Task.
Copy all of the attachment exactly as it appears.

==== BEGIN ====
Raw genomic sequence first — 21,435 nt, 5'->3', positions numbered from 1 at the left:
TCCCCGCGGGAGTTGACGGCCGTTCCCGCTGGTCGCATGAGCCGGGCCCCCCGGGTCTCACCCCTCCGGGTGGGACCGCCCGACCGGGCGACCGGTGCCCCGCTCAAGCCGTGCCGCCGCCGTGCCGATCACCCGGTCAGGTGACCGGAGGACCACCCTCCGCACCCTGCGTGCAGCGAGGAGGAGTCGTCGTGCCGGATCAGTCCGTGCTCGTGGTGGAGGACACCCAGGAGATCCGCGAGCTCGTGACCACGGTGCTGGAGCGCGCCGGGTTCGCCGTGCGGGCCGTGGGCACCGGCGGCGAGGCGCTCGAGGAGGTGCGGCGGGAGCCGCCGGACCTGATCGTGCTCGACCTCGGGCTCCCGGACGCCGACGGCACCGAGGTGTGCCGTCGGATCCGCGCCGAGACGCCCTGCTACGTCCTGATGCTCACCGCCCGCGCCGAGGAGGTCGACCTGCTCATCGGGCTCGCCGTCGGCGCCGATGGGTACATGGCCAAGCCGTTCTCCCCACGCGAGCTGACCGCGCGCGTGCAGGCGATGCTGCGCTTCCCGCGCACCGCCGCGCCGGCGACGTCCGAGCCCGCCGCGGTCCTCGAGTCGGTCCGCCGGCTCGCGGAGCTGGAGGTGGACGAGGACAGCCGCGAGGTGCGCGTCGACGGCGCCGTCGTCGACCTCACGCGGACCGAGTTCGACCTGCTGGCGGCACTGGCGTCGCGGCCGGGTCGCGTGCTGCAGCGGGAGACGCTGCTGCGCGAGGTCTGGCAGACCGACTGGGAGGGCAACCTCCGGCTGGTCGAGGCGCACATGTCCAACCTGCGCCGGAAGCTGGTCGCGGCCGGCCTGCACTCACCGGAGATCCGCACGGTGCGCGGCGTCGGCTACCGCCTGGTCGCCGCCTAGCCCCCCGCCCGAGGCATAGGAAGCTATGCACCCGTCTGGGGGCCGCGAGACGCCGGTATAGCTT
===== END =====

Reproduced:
Raw genomic sequence first — 21,435 nt, 5'->3', positions numbered from 1 at the left:
TCCCCGCGGGAGTTGACGGCCGTTCCCGCTGGTCGCATGAGCCGGGCCCCCCGGGTCTCACCCCTCCGGGTGGGACCGCCCGACCGGGCGACCGGTGCCCCGCTCAAGCCGTGCCGCCGCCGTGCCGATCACCCGGTCAGGTGACCGGAGGACCACCCTCCGCACCCTGCGTGCAGCGAGGAGGAGTCGTCGTGCCGGATCAGTCCGTGCTCGTGGTGGAGGACACCCAGGAGATCCGCGAGCTCGTGACCACGGTGCTGGAGCGCGCCGGGTTCGCCGTGCGGGCCGTGGGCACCGGCGGCGAGGCGCTCGAGGAGGTGCGGCGGGAGCCGCCGGACCTGATCGTGCTCGACCTCGGGCTCCCGGACGCCGACGGCACCGAGGTGTGCCGTCGGATCCGCGCCGAGACGCCCTGCTACGTCCTGATGCTCACCGCCCGCGCCGAGGAGGTCGACCTGCTCATCGGGCTCGCCGTCGGCGCCGATGGGTACATGGCCAAGCCGTTCTCCCCACGCGAGCTGACCGCGCGCGTGCAGGCGATGCTGCGCTTCCCGCGCACCGCCGCGCCGGCGACGTCCGAGCCCGCCGCGGTCCTCGAGTCGGTCCGCCGGCTCGCGGAGCTGGAGGTGGACGAGGACAGCCGCGAGGTGCGCGTCGACGGCGCCGTCGTCGACCTCACGCGGACCGAGTTCGACCTGCTGGCGGCACTGGCGTCGCGGCCGGGTCGCGTGCTGCAGCGGGAGACGCTGCTGCGCGAGGTCTGGCAGACCGACTGGGAGGGCAACCTCCGGCTGGTCGAGGCGCACATGTCCAACCTGCGCCGGAAGCTGGTCGCGGCCGGCCTGCACTCACCGGAGATCCGCACGGTGCGCGGCGTCGGCTACCGCCTGGTCGCCGCCTAGCCCCCCGCCCGAGGCATAGGAAGCTATGCACCCGTCTGGGGGCCGCGAGACGCCGGTATAGCTT